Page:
Demand for risk assessment ‘doubled’ in four years
Client demand, regulatory oversight seen as drivers for growth in risk profiling market
Providers of risk profiling services have seen demand for their products double in the past four years as advisers seek to improve their offering for clients, a risk expert has said.
Daryl Roxburgh, global head of BITA Risk, the risk assessment tool provider, said the way financial planners and asset managers approach risk has grown dramatically in since the economic downturn started, driven both by client demand, competition in the market and regulatory requirements.
“Around 2007 and 2008 the firms buying our products started to be influenced as much by regulation as a driver as good business practice,” he said. “In the past two years regulation has become a key driver as firms seek to meet their compliance goal.”
In the FSA’s guidance paper on assessing suitability, released in March, it said advisers needed a clear and robust way to determine a client’s risk level and, where profiling tools were being used, their risks need to be considered and any shortcomings mitigated.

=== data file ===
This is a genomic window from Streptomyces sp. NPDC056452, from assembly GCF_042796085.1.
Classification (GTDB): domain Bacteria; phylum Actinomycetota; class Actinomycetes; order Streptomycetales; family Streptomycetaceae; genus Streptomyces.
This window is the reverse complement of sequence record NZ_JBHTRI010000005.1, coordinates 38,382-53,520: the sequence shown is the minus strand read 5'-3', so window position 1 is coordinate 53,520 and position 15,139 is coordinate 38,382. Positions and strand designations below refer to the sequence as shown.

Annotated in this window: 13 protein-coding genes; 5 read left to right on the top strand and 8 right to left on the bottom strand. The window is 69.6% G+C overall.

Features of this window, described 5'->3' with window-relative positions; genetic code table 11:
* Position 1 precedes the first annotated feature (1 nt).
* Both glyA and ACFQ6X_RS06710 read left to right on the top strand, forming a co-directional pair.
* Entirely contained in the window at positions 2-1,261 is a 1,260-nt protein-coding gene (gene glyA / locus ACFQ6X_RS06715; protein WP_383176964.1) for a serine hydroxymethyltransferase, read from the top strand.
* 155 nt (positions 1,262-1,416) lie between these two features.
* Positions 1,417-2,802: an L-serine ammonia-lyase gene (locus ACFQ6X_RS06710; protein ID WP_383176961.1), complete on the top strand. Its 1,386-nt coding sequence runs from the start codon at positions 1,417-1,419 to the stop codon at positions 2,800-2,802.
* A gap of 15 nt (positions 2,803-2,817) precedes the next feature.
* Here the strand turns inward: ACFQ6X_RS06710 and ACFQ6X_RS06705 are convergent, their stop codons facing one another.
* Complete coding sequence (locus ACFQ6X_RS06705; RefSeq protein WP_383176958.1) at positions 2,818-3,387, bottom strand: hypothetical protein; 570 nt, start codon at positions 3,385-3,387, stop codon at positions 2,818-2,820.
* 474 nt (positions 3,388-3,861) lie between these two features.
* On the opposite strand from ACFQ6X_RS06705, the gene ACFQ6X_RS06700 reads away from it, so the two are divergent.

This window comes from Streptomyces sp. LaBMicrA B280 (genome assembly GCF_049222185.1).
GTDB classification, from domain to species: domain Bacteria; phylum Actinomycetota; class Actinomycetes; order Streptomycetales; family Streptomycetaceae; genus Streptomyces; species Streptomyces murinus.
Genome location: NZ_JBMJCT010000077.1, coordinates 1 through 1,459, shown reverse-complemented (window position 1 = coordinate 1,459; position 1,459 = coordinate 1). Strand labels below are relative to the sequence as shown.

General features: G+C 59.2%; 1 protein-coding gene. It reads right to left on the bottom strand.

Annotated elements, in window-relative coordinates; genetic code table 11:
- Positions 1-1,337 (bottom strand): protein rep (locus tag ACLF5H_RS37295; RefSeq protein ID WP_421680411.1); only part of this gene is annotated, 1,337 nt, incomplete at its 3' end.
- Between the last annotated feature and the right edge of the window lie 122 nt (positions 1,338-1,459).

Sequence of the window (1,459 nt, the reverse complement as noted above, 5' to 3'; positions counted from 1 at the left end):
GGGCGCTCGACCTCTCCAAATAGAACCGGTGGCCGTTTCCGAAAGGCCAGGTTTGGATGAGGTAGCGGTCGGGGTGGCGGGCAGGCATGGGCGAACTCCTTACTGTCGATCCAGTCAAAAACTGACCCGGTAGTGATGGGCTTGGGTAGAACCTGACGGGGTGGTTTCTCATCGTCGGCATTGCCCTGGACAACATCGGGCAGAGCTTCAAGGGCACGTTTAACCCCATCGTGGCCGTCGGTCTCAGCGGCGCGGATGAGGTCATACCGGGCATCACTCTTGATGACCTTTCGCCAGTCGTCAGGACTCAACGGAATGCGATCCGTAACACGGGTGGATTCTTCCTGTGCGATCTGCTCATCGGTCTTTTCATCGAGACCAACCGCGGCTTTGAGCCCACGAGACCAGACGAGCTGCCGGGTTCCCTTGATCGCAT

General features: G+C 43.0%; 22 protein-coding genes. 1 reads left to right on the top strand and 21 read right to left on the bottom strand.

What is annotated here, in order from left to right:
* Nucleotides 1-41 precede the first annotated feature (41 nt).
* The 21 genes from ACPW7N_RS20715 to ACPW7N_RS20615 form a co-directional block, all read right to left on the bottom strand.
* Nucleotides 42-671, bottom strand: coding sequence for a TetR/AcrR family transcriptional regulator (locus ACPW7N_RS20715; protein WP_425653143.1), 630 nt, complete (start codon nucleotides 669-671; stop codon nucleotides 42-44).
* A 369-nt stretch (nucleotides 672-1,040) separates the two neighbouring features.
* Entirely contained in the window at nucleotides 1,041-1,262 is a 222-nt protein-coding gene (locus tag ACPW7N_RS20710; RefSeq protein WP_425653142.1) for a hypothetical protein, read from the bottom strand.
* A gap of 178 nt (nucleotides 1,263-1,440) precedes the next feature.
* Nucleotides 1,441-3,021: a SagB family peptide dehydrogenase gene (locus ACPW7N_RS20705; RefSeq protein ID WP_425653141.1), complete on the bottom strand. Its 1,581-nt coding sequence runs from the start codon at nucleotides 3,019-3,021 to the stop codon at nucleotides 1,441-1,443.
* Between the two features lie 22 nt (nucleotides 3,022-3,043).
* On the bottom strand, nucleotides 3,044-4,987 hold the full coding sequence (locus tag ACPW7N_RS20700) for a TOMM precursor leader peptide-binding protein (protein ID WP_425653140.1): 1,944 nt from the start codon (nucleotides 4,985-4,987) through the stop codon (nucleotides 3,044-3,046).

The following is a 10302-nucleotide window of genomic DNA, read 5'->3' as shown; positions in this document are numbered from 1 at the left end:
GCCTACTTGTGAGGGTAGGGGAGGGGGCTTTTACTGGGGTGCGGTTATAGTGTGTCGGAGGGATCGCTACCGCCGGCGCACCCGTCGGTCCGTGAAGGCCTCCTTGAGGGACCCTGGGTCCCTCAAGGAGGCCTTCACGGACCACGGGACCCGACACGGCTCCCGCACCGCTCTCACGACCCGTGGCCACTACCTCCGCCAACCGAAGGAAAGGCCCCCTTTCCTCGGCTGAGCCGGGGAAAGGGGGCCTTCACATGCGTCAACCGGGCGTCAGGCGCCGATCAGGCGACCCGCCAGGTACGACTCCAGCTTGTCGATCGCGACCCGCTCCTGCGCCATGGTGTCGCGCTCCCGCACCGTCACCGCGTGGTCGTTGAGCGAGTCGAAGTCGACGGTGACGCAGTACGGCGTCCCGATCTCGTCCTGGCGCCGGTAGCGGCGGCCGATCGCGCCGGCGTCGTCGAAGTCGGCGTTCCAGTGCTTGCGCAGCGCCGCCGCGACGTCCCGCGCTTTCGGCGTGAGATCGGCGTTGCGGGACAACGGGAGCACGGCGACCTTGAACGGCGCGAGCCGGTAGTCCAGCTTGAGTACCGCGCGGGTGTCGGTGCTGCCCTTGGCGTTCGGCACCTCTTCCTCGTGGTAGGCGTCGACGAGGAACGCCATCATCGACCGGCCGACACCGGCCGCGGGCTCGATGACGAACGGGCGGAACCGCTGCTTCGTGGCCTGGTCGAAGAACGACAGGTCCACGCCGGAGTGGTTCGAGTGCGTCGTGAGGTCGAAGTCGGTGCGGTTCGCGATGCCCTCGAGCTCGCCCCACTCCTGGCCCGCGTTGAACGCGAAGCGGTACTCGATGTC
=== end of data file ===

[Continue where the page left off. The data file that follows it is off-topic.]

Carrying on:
Jon Wingent, investment client director at Close Brothers, said risk assessment has moved on from the tick-box exercises seen a few years ago and have moved towards coming up with a balanced client approach, but due diligence requires the use of questionnaires and profiling tools.
Client demand is given as one reason for the shift, caused mainly by cautious appetites during volatile and uncertain markets. As investors became more worried about the amount of risk they are taking, advisers have taken notice and adopted more robust risk-assessment processes.
Roxburgh said this focus on due diligence has meant the market for risk profiling tools is bigger than ever.
“What we are finding is that we are seeing firms now that put in simplistic profiling solutions or temporary fixes a few years ago, coming back to look for a more comprehensive and better structured approach that they can integrate within their business processes,” he said.